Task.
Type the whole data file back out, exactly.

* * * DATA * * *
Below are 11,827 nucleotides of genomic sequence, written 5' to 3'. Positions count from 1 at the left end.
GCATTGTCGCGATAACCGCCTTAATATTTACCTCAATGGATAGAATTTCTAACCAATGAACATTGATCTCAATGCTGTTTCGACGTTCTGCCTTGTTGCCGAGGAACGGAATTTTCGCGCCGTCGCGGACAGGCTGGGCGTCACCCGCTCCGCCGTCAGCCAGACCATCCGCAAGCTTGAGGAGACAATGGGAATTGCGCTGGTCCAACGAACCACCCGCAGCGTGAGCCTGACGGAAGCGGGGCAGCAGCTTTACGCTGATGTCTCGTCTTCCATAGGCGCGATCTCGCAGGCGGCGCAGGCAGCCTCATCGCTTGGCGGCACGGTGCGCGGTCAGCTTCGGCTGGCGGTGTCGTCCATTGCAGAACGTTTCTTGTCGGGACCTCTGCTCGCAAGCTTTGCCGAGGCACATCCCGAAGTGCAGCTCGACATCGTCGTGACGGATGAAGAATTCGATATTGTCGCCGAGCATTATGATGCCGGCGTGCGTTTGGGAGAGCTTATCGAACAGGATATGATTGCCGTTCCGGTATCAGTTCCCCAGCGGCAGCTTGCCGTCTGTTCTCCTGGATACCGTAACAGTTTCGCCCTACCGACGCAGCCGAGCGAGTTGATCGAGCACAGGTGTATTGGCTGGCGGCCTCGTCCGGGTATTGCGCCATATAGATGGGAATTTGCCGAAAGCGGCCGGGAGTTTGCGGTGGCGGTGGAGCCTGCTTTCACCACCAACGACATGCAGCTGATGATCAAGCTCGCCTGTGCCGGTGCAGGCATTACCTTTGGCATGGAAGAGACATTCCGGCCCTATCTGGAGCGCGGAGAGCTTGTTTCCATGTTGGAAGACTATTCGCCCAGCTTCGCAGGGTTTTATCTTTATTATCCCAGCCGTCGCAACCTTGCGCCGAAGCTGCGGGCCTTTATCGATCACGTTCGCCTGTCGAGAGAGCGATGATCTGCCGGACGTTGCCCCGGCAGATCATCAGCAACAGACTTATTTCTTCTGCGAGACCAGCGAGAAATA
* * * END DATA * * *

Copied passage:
Below are 11,827 nucleotides of genomic sequence, written 5' to 3'. Positions count from 1 at the left end.
GCATTGTCGCGATAACCGCCTTAATATTTACCTCAATGGATAGAATTTCTAACCAATGAACATTGATCTCAATGCTGTTTCGACGTTCTGCCTTGTTGCCGAGGAACGGAATTTTCGCGCCGTCGCGGACAGGCTGGGCGTCACCCGCTCCGCCGTCAGCCAGACCATCCGCAAGCTTGAGGAGACAATGGGAATTGCGCTGGTCCAACGAACCACCCGCAGCGTGAGCCTGACGGAAGCGGGGCAGCAGCTTTACGCTGATGTCTCGTCTTCCATAGGCGCGATCTCGCAGGCGGCGCAGGCAGCCTCATCGCTTGGCGGCACGGTGCGCGGTCAGCTTCGGCTGGCGGTGTCGTCCATTGCAGAACGTTTCTTGTCGGGACCTCTGCTCGCAAGCTTTGCCGAGGCACATCCCGAAGTGCAGCTCGACATCGTCGTGACGGATGAAGAATTCGATATTGTCGCCGAGCATTATGATGCCGGCGTGCGTTTGGGAGAGCTTATCGAACAGGATATGATTGCCGTTCCGGTATCAGTTCCCCAGCGGCAGCTTGCCGTCTGTTCTCCTGGATACCGTAACAGTTTCGCCCTACCGACGCAGCCGAGCGAGTTGATCGAGCACAGGTGTATTGGCTGGCGGCCTCGTCCGGGTATTGCGCCATATAGATGGGAATTTGCCGAAAGCGGCCGGGAGTTTGCGGTGGCGGTGGAGCCTGCTTTCACCACCAACGACATGCAGCTGATGATCAAGCTCGCCTGTGCCGGTGCAGGCATTACCTTTGGCATGGAAGAGACATTCCGGCCCTATCTGGAGCGCGGAGAGCTTGTTTCCATGTTGGAAGACTATTCGCCCAGCTTCGCAGGGTTTTATCTTTATTATCCCAGCCGTCGCAACCTTGCGCCGAAGCTGCGGGCCTTTATCGATCACGTTCGCCTGTCGAGAGAGCGATGATCTGCCGGACGTTGCCCCGGCAGATCATCAGCAACAGACTTATTTCTTCTGCGAGACCAGCGAGAAATA